Developing an In-depth Understanding of Elderly Adult’s Vulnerability to Climate Change

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© The Author(s) 2017. Published by Oxford University Press on behalf of The Gerontological Society of America. All rights reserved. For permissions, please e-mail: journals.permissions@oup.com.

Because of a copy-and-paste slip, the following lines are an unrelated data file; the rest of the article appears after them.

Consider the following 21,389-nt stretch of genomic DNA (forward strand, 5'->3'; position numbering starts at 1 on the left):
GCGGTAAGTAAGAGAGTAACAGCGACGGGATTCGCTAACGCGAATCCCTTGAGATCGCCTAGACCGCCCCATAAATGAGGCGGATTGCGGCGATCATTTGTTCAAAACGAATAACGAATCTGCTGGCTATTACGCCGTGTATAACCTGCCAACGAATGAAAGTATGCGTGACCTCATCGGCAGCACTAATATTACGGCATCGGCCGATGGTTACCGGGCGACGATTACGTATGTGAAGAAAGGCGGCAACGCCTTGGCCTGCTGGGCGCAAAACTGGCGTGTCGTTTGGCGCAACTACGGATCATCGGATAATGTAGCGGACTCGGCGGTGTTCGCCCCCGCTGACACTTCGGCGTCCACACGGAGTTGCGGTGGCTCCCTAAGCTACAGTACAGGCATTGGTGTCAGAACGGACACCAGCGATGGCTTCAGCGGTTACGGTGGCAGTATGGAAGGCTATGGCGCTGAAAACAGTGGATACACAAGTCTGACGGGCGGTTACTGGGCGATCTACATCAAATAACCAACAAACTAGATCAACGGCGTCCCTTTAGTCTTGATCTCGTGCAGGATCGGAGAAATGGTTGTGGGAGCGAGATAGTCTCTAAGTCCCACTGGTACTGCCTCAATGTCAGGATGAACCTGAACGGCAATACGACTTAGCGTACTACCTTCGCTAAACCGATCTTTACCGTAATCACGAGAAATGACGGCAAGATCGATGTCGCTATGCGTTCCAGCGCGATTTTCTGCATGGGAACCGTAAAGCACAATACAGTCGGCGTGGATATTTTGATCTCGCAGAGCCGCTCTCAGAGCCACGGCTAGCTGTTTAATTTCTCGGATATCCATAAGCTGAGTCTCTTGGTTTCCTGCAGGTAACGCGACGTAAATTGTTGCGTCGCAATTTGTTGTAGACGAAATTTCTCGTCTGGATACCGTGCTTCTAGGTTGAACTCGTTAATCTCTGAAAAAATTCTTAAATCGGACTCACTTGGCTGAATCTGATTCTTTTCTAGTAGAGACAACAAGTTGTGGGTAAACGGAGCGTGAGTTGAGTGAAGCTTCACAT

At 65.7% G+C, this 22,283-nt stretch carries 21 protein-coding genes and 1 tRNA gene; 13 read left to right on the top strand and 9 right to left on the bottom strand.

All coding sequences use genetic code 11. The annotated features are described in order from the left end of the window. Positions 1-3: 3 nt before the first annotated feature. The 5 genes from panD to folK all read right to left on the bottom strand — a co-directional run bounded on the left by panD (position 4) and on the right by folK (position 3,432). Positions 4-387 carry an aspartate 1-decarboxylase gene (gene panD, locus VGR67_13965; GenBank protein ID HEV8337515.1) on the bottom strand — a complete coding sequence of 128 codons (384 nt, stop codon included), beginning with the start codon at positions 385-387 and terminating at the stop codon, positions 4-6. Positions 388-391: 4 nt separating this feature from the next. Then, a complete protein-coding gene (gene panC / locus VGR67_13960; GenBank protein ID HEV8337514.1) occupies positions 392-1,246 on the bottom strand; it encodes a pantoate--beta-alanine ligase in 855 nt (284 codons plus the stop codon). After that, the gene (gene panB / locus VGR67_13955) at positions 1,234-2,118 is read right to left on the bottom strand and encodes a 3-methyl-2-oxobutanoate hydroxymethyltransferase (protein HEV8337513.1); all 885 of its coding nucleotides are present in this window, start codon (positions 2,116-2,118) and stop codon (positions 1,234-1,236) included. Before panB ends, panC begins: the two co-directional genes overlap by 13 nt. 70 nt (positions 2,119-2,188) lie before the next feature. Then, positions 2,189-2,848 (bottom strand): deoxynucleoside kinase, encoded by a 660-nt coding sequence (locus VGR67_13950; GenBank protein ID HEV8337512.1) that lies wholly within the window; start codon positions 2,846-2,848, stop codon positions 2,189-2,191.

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Abstract